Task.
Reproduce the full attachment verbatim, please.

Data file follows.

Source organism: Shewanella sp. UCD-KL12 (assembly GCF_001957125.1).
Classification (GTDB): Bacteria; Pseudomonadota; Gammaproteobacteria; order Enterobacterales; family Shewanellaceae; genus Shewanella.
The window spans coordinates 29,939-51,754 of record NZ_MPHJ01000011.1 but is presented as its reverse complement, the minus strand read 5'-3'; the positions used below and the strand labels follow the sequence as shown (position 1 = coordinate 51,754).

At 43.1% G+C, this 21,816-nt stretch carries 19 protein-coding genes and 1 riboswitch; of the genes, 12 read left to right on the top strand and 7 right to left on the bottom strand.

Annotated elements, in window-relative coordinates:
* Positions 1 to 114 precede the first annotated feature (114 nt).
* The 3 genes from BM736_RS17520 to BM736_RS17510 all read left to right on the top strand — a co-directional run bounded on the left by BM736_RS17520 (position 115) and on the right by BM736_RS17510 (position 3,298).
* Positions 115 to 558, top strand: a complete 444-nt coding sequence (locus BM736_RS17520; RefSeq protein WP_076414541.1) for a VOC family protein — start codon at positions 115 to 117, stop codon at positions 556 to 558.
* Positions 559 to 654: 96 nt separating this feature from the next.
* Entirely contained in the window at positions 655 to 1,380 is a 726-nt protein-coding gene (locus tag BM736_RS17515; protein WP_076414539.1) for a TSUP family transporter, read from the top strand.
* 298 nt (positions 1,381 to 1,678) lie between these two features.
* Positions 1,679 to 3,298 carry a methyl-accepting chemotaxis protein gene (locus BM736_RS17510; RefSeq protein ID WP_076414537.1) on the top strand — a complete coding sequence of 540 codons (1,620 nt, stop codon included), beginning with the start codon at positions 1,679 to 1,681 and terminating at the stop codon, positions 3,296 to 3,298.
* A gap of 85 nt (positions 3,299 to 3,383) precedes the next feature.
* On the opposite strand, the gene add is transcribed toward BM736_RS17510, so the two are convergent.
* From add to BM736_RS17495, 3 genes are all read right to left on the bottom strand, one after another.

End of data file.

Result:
Source organism: Shewanella sp. UCD-KL12 (assembly GCF_001957125.1).
Classification (GTDB): Bacteria; Pseudomonadota; Gammaproteobacteria; order Enterobacterales; family Shewanellaceae; genus Shewanella.
The window spans coordinates 29,939-51,754 of record NZ_MPHJ01000011.1 but is presented as its reverse complement, the minus strand read 5'-3'; the positions used below and the strand labels follow the sequence as shown (position 1 = coordinate 51,754).

At 43.1% G+C, this 21,816-nt stretch carries 19 protein-coding genes and 1 riboswitch; of the genes, 12 read left to right on the top strand and 7 right to left on the bottom strand.

Annotated elements, in window-relative coordinates:
* Positions 1 to 114 precede the first annotated feature (114 nt).
* The 3 genes from BM736_RS17520 to BM736_RS17510 all read left to right on the top strand — a co-directional run bounded on the left by BM736_RS17520 (position 115) and on the right by BM736_RS17510 (position 3,298).
* Positions 115 to 558, top strand: a complete 444-nt coding sequence (locus BM736_RS17520; RefSeq protein WP_076414541.1) for a VOC family protein — start codon at positions 115 to 117, stop codon at positions 556 to 558.
* Positions 559 to 654: 96 nt separating this feature from the next.
* Entirely contained in the window at positions 655 to 1,380 is a 726-nt protein-coding gene (locus tag BM736_RS17515; protein WP_076414539.1) for a TSUP family transporter, read from the top strand.
* 298 nt (positions 1,381 to 1,678) lie between these two features.
* Positions 1,679 to 3,298 carry a methyl-accepting chemotaxis protein gene (locus BM736_RS17510; RefSeq protein ID WP_076414537.1) on the top strand — a complete coding sequence of 540 codons (1,620 nt, stop codon included), beginning with the start codon at positions 1,679 to 1,681 and terminating at the stop codon, positions 3,296 to 3,298.
* A gap of 85 nt (positions 3,299 to 3,383) precedes the next feature.
* On the opposite strand, the gene add is transcribed toward BM736_RS17510, so the two are convergent.
* From add to BM736_RS17495, 3 genes are all read right to left on the bottom strand, one after another.